When we drove to the Raisin River side of the plant we encountered flocks of American Tree Sparrows and Dark-eyed Juncos. Pat spotted a Winter Wren while I (almost) photographed a Swamp Sparrow.  Don counted a half-dozen Hooded Mergansers in the river while more eagles and herons lined the shoreline.

With Lake Erie frozen for a quarter mile out from shore there was relatively little action. We used spotting scopes to scan open water a few Great Black-backed Gulls, Herring Gulls, Common Goldeneye and Common Mergansers, and the occasional Bufflehead.  The resident deer population was keeping Tim alert as he drove; they were everywhere!  We attempted to photograph roosting Bald Eagles but they seemed to sense our intentions and take off almost immediately as soon as we got close enough.  




A Pied-billed Grebe was a nice surprise when we finally reached the mouth of the warm-water discharge.  More eagles, gulls and deer surprised us, as well.  It was nice to finally spot some Tundra Swans (a family of two adults and two juveniles).



We then drove over to the fly-ash disposal onsite, where we found more deer, and the occasional American Kestrel.  It was not until we reached the lake side of the onsite that we heard the bugling of Tundra Swans.  A flock of 400 Tundra Swans were sharing the ice and open water with a couple thousand Herring Gulls, dozens of Great Black-backed Gulls, at least one Lesser Black-backed Gull (adult), Lesser Scaup, Hooded Mergansers, Bufflehead, Mallard, Black Duck and 3-dozen Bald Eagles! Unfortunately rain, fog and scoping through a fence covered in grapevine made counting extremely difficult. But, despite the fowl conditions we were very satisfied with our efforts.  Pat and I even managed to photograph a Red-tailed Hawk trying to keep dry in a tree at eye-level. It failed miserably...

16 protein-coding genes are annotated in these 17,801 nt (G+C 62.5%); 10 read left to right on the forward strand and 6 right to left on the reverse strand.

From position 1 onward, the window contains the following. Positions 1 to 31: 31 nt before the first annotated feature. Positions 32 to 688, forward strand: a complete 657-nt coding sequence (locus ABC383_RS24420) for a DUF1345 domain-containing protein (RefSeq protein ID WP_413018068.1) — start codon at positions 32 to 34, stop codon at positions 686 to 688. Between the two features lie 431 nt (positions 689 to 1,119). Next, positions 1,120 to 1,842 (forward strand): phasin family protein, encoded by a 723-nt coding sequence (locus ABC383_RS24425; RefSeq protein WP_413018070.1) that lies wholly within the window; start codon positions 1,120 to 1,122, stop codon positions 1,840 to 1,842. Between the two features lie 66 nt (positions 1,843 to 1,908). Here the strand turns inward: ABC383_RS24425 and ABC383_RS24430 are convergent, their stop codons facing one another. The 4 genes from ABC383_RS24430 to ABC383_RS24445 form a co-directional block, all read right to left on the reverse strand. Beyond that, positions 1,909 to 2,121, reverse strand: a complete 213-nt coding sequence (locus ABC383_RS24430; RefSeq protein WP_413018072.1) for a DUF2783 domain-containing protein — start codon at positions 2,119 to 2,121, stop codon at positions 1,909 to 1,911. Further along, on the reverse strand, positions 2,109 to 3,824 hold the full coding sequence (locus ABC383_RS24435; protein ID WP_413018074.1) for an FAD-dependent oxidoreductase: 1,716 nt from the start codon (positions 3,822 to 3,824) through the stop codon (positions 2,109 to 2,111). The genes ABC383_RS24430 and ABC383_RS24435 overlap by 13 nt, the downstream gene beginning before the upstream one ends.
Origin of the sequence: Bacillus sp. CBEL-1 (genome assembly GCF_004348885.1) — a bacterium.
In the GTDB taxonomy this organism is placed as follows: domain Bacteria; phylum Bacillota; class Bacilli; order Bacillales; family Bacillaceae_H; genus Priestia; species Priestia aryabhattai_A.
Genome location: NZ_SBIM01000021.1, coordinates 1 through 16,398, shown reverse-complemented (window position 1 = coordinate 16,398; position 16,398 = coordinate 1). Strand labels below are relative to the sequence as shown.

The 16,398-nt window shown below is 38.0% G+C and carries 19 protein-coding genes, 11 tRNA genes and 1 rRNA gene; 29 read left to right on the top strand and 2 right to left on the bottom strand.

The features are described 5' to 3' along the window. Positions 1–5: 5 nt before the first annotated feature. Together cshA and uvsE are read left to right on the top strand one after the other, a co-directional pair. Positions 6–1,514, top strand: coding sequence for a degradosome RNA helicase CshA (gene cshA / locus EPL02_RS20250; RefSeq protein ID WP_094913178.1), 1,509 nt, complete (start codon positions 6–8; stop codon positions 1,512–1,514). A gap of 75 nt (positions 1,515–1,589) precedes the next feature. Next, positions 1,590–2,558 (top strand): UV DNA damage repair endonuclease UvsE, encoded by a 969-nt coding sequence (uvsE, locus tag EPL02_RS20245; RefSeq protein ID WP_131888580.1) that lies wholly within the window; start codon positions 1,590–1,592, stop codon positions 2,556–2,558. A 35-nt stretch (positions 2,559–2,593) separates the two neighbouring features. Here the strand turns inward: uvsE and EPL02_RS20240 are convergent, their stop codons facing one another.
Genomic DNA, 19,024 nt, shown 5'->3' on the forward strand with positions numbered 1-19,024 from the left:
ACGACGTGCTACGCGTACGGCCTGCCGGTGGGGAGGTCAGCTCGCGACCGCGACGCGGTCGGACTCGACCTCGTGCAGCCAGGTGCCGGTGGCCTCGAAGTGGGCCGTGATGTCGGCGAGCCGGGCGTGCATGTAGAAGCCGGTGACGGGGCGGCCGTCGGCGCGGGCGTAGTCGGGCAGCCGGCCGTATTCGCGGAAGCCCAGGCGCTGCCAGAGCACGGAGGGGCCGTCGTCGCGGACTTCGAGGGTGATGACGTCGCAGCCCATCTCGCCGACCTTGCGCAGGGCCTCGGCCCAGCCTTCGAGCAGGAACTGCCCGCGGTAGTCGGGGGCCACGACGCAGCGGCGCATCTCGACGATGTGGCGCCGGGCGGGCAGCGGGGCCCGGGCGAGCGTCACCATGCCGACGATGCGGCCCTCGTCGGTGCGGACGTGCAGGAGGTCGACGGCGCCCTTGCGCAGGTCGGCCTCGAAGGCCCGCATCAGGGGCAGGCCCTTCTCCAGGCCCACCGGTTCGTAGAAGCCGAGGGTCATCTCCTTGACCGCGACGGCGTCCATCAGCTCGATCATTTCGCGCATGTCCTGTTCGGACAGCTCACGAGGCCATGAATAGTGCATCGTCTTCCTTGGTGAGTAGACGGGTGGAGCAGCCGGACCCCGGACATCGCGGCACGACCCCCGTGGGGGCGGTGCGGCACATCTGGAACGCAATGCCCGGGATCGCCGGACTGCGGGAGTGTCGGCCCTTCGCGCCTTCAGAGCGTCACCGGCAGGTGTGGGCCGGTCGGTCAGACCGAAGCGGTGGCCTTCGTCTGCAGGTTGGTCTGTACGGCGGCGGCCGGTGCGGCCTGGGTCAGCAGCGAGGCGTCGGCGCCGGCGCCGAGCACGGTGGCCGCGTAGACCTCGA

Everyone gathered at the Michigan Bar and Grill at 5 pm to tally results and share stories.  Of course, the top story was the Snowy Owl find in Area 8! Nick Assenmacher managed to get some nice photos of the owl atop the power lines next to road, and in the field after successfully catching a mouse!

White-winged Scoters. © Mark Wloch
Other highlights included a Horned Grebe found by Anne Smith, Dave Mendus, Jackie Copeland, Rita Montague and Karen Potts near the Port of Monroe in Area 5.  Allen Chartier, Will Weber and Mark Wloch found a pair of female White-winged Scoters in the discharge of the JR Whiting Plant.  They would also report a pair of Great Horned Owls (one chasing a Northern Harrier), a Rough-legged Hawk, and a Red-shouldered Hawk. Jack and Janet Volker also had a pair of Great Horned Owls in Area 6. Horned Larks were hard to come by, and we dipped on Snow Buntings. Only a handful of Black-capped Chickadees, Downy Woodpeckers and White-throated Sparrows were found this year.  Passerines in general were difficult to find.

But despite the lousy weather, the 44th Monroe, MI CBC was quite a success.  I am thankful for the participation by all who were willing to get wet (soaked).  Thanks also go to the security staffs from DTE Energy, Consumers Energy, and La-Z-Boy, who allowed us access to their properties so that we could scrape up a total of 74 spp. and 27,548 total birds. Below is a tally by each area.


Additional photos from the day's activities can be found at Mark Wloch's blogsite.

1 comment:

Ernie Allison said...

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- Ernie Allison
Ernie.allison63@gmail.com